|Type of medicine||Anticoagulant|
|Used for||To prevent formation of harmful blood clots for people with a certain type of atrial fibrillation (irregular fast heartbeat). It is usually prescribed when there are likely to be additional benefits of taking dabigatran - reducing the likelihood of damage resulting from these clots, eg in patients who have had a stroke, or have high blood pressure or some forms of heart disease. Dabigatran may also be used for patients having hip or knee surgery.|
Dabigatran works by preventing the blood from clotting as quickly or as effectively as normal. It interferes with chemicals needed to make clots or clotting factors. This means that it can be used to prevent blood clots from forming in veins and arteries - for example, clots in your legs, lungs, brain or heart.
Warfarin is the most commonly used anticoagulant in the UK, and has been used for many years. However, people who take warfarin need to have regular blood tests to measure how quickly their blood clots. This often means that the dose of warfarin can change quite frequently. Dabigatran is a new type of anticoagulant and works in a slightly different way to warfarin. People who take dabigatran do not need to have regular blood tests. However, they still need to have occasional blood tests to make sure their kidneys are working well. In addition, for most people the dose of dabigatran remains the same throughout treatment.
Before taking dabigatran make sure your doctor or pharmacist knows:
Along with their useful effects all medicines can cause unwanted side-effects, which usually improve as your body adjusts to the new medicine. Speak with your doctor or pharmacist if any of the following side-effects continue or become troublesome.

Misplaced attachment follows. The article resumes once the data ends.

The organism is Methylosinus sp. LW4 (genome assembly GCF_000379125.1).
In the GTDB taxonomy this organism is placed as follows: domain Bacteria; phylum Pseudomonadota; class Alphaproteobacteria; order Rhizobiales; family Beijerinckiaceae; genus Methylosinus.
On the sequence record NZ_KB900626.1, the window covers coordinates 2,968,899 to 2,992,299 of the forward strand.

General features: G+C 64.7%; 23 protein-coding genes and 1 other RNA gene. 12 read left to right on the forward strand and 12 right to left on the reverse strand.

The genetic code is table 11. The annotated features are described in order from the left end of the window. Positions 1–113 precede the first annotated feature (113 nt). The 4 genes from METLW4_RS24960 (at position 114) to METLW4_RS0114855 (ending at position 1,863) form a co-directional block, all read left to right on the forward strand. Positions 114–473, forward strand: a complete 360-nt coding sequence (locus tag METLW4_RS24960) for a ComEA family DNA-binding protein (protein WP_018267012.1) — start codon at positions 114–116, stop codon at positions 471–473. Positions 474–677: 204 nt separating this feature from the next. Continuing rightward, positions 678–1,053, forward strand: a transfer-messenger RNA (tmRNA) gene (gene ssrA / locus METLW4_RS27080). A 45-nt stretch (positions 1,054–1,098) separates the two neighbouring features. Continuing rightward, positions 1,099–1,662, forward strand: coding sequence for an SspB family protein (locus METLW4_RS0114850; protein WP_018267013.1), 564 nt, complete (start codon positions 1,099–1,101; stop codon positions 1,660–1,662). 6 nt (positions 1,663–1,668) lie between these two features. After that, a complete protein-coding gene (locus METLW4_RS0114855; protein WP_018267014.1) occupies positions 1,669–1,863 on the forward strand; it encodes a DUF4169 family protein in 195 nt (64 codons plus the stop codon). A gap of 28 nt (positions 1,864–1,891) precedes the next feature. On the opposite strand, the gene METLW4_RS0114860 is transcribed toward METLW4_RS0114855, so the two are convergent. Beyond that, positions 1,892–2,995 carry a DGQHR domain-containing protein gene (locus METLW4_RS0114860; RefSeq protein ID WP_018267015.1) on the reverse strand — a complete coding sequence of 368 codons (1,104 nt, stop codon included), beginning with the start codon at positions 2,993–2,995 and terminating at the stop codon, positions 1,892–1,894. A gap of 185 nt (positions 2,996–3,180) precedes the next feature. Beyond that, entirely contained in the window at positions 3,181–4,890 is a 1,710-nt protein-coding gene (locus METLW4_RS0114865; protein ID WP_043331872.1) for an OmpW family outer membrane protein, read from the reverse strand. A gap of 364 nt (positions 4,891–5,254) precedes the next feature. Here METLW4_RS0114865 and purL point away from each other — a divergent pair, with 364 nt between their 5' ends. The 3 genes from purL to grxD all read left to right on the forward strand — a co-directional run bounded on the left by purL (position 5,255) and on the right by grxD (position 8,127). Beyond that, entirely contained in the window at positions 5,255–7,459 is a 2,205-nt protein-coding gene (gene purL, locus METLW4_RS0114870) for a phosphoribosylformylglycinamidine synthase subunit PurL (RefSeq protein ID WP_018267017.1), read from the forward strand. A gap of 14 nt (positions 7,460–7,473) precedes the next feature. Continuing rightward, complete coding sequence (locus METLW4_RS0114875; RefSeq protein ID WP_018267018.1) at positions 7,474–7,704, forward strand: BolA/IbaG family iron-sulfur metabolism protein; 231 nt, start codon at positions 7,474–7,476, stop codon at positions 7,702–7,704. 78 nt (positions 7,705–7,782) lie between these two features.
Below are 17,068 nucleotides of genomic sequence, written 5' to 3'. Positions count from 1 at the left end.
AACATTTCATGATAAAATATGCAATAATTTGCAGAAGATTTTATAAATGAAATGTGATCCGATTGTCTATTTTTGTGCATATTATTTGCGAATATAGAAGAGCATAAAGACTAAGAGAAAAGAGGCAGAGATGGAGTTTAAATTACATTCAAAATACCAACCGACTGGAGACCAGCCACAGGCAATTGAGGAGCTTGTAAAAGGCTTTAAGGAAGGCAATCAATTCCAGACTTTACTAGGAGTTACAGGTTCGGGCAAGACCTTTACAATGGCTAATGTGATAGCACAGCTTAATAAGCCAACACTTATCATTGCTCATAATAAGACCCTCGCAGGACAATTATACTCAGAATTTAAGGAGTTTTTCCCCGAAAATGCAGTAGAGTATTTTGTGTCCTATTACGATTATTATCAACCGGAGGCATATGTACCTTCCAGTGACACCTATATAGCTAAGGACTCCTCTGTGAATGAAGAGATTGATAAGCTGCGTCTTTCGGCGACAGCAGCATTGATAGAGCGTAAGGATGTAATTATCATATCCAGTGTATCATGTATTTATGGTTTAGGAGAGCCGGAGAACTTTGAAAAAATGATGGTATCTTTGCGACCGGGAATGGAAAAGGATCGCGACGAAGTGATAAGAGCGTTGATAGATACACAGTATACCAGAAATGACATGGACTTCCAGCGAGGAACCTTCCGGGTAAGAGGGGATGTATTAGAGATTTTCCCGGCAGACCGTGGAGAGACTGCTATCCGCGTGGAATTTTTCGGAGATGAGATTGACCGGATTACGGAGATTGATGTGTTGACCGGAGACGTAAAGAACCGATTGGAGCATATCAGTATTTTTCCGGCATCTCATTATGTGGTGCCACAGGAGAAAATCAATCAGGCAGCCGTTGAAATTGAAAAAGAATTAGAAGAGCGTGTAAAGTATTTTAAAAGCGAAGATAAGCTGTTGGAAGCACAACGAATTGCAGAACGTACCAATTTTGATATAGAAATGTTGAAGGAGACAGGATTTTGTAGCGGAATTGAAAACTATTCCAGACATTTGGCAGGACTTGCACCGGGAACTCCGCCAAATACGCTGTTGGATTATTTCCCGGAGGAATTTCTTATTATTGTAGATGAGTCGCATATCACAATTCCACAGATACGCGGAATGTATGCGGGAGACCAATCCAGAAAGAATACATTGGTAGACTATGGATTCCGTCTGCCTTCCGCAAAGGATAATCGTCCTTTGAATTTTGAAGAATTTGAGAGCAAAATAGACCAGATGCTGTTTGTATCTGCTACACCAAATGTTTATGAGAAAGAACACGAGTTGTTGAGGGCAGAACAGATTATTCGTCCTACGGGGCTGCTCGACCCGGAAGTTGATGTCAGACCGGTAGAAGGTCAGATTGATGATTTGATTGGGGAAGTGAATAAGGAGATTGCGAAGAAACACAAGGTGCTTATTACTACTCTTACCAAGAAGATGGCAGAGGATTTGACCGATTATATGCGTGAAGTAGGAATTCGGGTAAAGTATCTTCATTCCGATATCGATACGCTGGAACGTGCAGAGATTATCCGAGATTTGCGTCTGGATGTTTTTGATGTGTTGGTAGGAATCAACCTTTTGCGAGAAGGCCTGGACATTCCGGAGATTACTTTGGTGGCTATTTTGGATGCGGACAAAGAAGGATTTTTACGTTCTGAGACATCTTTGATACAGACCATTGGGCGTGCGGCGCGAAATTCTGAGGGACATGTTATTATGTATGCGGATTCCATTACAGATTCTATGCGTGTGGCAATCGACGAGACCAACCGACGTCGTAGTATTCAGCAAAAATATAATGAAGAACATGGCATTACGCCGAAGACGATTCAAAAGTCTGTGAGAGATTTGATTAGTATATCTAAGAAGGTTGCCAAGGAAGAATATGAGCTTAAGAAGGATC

|Common side-effects - these affect less than 1 in 10 people who take this medicine||What can I do if I experience this?|
|Nosebleed||Contact your doctor as soon as possible|
|Bleeding from the penis/vagina or urinary tract||Contact your doctor as soon as possible|
|Bleeding from the stomach or bowel (stools may be bright red or black)||Contact your doctor as soon as possible|
|Feeling sick, belly ache or stomach ache, indigestion||See your doctor if this persists|
|Frequent loose or liquid bowel movements||See your doctor if this persists|
|Unusual laboratory test results on liver function||Your doctor will measure this and advise you what to do|
Important: if you experience bleeding, speak with your doctor immediately or go to your local accident and emergency department without delay.
If you experience any other symptoms which you think may be due to this medicine, speak with your doctor or pharmacist.